Instead, therefore, of joining the unbelievers who waste life in trying to show that Almightiness cannot be Almighty, I prefer to begin the study from the other end and to say,—"Even if this be a figure, it is a happy one, for I have been in circumstances just of this very kind: the enemy behind me, the foe almost with his hand upon my weary back, and no way out of the difficulty has presented itself, and yet suddenly my extremity became God's opportunity, and at a bound I was beyond the reach of the destroyer." We want personal testimony about matters of this kind. We want such incidents proved by modern consciousness and present-day facts. That can be done,—and is being done. When the Church rises as one man and repeats the challenge of the psalmist—"Come and hear, all ye that fear God, and I will declare what he hath done for my soul"—the critic will first have to prove us false in our character and in our spirit before he can prove us false in our theology and our worship. Do not find fault with the manner in which the truth itself is presented. To find fault with the mere manner of conveying the truth is foolish, is unjust. We should seek the truth, realise it, own it, and abide by it.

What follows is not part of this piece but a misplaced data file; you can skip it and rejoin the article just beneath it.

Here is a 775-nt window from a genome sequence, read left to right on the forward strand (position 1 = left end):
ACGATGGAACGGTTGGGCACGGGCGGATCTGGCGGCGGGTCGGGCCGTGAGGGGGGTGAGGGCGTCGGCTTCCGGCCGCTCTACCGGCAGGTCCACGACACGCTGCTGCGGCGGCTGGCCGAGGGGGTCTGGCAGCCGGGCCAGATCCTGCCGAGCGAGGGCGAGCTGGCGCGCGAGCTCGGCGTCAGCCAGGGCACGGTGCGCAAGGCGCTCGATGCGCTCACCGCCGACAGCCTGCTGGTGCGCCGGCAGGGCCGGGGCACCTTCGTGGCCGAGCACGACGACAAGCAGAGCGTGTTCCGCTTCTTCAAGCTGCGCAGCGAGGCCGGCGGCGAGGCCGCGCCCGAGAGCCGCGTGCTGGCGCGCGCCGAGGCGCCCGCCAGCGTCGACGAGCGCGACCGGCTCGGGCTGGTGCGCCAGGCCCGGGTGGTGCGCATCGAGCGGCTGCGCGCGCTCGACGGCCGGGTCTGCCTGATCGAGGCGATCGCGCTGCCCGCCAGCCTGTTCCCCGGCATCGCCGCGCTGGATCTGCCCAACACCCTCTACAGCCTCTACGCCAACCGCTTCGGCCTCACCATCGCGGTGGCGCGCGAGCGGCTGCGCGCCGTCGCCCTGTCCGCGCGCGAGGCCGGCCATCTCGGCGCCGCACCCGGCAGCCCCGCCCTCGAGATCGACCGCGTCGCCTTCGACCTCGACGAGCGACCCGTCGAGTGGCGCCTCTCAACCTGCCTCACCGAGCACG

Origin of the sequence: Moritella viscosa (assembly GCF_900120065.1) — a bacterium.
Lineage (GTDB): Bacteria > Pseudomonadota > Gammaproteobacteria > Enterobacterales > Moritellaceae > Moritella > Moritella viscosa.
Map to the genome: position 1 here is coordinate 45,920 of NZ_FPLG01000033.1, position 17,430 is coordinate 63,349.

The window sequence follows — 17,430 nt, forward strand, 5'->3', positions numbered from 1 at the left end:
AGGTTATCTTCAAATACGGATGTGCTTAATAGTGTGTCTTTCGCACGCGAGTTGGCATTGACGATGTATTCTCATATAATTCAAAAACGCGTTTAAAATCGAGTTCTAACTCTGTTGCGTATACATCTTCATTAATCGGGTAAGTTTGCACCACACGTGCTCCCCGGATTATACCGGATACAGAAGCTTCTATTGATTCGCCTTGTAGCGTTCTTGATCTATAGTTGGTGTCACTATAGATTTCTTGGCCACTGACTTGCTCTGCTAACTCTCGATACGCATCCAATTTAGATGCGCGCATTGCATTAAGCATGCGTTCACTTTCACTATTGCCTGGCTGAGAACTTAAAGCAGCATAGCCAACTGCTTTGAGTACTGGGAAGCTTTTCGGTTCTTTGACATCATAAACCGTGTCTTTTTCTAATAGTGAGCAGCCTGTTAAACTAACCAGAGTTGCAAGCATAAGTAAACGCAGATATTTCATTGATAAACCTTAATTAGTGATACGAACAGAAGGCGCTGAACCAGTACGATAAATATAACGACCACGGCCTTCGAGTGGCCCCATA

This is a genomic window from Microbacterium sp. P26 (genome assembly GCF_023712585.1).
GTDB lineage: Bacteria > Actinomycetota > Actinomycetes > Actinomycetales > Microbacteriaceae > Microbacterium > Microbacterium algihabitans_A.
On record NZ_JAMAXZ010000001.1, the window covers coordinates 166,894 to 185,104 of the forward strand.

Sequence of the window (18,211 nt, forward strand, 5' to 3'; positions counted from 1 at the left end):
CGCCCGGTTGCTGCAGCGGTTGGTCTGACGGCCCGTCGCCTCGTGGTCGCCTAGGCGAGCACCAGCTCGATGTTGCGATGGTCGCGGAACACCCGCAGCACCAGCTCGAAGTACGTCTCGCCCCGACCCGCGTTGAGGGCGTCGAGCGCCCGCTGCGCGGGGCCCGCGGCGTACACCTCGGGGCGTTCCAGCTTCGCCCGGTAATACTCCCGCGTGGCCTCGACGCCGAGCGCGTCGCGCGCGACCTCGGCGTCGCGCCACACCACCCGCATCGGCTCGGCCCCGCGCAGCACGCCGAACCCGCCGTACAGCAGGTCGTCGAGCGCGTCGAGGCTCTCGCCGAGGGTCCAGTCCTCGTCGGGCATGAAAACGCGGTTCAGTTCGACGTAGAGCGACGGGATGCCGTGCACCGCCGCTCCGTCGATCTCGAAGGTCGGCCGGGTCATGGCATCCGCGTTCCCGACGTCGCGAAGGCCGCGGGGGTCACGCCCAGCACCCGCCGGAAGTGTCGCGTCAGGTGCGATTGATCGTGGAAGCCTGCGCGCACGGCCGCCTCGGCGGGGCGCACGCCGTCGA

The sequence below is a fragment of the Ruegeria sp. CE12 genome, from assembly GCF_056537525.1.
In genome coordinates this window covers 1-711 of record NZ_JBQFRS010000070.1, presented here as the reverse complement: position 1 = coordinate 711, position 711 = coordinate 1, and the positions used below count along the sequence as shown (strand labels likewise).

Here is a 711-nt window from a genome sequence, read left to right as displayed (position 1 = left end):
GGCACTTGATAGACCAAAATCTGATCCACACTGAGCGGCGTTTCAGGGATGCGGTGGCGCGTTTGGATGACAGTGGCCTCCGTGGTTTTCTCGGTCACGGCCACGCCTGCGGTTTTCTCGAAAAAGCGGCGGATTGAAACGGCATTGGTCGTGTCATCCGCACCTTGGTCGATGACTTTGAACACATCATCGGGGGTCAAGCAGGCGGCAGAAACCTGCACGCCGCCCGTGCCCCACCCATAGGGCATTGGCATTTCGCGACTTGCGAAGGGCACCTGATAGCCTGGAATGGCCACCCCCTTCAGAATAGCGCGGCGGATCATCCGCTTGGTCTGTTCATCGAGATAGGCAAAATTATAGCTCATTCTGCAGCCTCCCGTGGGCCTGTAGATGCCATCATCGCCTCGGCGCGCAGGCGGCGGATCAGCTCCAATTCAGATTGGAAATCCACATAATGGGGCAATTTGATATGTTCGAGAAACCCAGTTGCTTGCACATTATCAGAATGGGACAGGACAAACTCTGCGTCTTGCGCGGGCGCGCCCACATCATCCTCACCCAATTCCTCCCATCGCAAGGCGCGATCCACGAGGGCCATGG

Leaving the merely miraculous line, these incidents show us human life in a state of panic and distress.
"When Pharaoh drew nigh, the children of Israel lifted up their eyes, and, behold, the Egyptians marched after them; and they were sore afraid: and the children of Israel cried out unto the Lord" (Exodus 14:10).